KM: Yes, but there were three all silk quilts in the exhibition. They were beautiful. It was unfortunately they were all under glass. It made it very difficult to see.

KK: I couldn't photograph them.

KM: I have my digital camera worked out really well. I able to--I had to take the 15 or 20 shots, but I do have pictures. Nino--

KK: Because the flash makes it difficult when you take pictures--

KM: Flashes off the glass, I know, but my digital camera I was able to take pictures. Nino [Kipshidze.] will be able to show you because she's got them.

KK: Maybe I can take?

KM: Yes, you can get them from Nino.

KK: Because I want them very much because I wasn't able to get photos.

KM: And the appliqué was amazing. But nobody in the group likes to appliqué.

KK: No, I like. [laughs.]

KM: You like to appliqué?

KK: Tamriko [Tujishvili.] likes it too.

KM: Oh, does she? Has she been appliquéing, because I haven't seen anything that she has done.

KK: Because when we have this [pointing to the binding.], she likes doing the binding by hand. [laughs.] She sits and sews. She does it all the time for the big quilts that we made. She made this for herself.

KM: Oh wonderful. You don't like sewing on the binding?

KK: Yes, I like. [laughs.]

KM: Okay? You like sewing on the binding?

KK: It is not hard for me.

KM: Oh, that's good. And you put a fancy stitch on here [referring to the decorative stitch that runs along the edge of the binding.] which is very nice, I like the way that looks. It's very, very nice. Do you think the exhibition with the Gee's Bend quilts and the Georgian quilts; do you think it will get more people interested in making quilts?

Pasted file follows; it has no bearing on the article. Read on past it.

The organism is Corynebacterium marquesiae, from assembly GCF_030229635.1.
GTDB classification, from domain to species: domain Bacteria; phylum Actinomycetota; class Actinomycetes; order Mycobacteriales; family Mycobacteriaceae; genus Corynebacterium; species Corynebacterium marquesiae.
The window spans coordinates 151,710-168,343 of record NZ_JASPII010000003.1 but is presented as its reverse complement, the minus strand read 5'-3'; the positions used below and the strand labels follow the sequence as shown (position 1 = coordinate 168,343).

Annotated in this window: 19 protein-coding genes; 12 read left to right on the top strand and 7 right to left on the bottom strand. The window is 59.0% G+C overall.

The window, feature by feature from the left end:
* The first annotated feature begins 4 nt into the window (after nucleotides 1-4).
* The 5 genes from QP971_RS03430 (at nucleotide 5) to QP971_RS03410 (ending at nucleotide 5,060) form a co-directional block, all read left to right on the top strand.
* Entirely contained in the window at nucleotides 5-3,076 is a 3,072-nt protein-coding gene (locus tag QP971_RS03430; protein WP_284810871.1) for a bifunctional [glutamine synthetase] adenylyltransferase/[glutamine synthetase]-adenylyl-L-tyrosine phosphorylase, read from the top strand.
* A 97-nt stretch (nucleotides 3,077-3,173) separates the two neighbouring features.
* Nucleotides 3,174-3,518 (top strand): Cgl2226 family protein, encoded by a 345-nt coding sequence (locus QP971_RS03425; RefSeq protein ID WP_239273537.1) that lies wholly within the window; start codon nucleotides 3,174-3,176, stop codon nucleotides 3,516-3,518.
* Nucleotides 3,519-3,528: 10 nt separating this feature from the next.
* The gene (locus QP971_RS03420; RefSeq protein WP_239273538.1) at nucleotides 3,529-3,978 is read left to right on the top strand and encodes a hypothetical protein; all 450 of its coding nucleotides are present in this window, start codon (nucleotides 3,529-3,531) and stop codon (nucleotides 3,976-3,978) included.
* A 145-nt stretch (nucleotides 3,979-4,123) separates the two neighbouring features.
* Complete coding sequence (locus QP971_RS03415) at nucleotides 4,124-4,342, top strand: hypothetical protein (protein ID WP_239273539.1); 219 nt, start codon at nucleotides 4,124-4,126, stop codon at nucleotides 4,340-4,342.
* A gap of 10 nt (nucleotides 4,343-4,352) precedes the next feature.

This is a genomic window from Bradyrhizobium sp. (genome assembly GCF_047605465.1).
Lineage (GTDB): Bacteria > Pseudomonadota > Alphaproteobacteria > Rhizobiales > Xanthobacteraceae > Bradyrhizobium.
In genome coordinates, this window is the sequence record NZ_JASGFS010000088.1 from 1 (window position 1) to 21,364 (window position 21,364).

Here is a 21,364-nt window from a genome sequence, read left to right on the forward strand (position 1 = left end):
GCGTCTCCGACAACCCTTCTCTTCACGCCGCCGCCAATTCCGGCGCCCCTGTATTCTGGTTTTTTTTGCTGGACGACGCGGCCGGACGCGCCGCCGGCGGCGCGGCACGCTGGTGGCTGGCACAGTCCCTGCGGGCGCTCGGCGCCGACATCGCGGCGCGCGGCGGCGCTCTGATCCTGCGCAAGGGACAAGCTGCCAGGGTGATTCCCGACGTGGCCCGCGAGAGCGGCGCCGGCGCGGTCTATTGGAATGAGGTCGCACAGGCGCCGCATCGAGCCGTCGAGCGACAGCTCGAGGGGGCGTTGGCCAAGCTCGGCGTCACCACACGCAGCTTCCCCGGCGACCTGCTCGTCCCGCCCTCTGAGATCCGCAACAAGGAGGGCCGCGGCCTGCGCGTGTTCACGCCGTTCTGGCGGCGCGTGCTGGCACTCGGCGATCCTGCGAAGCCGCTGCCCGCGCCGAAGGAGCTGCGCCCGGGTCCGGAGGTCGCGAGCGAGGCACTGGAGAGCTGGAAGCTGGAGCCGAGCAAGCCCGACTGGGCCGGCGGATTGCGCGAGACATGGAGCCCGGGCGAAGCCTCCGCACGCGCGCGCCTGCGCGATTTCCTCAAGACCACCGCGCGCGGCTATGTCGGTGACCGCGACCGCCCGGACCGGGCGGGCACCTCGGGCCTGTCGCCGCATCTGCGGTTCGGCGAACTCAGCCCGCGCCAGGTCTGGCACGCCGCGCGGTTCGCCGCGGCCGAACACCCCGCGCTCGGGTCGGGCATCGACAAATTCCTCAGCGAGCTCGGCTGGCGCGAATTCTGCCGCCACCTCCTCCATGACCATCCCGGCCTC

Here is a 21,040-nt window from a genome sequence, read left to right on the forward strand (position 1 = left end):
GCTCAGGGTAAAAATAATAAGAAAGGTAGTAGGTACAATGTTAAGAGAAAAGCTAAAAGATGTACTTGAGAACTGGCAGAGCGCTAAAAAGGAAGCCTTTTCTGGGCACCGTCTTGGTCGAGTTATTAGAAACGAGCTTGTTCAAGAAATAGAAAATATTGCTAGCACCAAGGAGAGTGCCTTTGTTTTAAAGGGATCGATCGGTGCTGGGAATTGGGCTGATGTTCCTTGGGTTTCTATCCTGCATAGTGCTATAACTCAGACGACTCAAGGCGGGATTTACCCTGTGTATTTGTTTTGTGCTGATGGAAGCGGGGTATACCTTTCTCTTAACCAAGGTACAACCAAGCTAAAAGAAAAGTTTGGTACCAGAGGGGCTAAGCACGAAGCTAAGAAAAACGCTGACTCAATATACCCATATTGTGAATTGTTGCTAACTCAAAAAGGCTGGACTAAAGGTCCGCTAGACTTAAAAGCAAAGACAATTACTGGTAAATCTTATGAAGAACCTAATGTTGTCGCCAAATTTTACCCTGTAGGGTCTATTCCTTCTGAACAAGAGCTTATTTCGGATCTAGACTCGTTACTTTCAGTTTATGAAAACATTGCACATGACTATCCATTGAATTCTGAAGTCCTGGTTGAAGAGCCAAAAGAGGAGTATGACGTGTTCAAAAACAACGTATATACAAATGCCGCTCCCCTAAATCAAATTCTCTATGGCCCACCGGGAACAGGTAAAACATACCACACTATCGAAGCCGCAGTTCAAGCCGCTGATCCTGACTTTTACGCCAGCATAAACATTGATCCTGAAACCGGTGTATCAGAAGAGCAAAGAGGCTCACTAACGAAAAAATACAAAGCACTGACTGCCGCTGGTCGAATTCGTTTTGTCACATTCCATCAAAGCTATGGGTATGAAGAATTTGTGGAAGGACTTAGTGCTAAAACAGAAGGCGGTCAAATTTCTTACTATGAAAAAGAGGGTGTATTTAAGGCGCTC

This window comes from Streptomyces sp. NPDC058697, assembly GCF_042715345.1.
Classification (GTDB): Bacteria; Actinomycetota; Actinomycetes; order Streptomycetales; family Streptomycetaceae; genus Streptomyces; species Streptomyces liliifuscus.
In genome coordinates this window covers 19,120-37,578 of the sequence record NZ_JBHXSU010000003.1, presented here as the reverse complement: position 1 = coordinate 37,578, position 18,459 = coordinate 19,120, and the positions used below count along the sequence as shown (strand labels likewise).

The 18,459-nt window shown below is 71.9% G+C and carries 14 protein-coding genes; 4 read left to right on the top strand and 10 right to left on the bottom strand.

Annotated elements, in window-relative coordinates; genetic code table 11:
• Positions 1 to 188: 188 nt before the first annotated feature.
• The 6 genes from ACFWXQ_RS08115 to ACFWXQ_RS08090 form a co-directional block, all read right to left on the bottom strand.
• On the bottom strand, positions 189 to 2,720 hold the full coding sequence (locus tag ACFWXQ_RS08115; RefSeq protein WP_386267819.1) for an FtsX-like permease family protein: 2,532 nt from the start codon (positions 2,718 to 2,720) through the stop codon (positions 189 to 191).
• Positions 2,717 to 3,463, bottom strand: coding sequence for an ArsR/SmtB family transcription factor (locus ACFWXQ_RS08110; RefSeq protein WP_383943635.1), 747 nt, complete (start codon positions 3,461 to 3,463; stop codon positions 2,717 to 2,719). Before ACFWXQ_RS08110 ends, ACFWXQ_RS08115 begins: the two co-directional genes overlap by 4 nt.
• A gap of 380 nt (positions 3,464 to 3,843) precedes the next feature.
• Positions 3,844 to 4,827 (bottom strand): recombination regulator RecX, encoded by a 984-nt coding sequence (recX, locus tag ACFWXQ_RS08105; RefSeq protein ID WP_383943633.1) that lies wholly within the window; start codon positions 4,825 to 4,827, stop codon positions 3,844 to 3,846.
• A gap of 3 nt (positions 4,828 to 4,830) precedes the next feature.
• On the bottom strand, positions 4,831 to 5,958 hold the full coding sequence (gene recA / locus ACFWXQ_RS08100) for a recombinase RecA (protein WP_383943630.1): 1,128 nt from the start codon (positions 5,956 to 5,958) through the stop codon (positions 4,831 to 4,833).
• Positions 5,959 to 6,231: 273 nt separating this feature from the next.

KK: That may be yes.

KM: That would be nice, do you think that would be nice?

KK: Yes.

KM: I'd like that very much.

KK: There were a lot of people brought this stuff from their homes.

KM: And they were all very different. It was interesting to see.

KK: And did you know a few persons said that they wanted to join us, some of Manana's [Abzionidze.] friends and Tamriko's friends.

KM: Do you think the group will grow again? Because you grow and then you shrink, you grow and then you shrink.

KK: Yes. [laughs.] Because people don't have time to attempt this at meetings, Keti [Aspindzelashvili.] is one but she works still. [laughs.]

KM: Yes, she works a lot.

KK: She takes home her things and then brings back finished because she doesn't want to leave us. [laughs.]

KM: I think that's good. We don't want Keti to leave us either, that would be terribly sad for Keti to leave the group. She does such nice work. She does want to do a black and white piece for the exhibition. [referring to the exhibition that will take place during the 5th International Textile Symposium in September 2005.] So, I told her I would send her fabrics so that she could do black and white piece for the exhibition. And what do you think of the new group work? Going with the blue and white from Georgian tradition.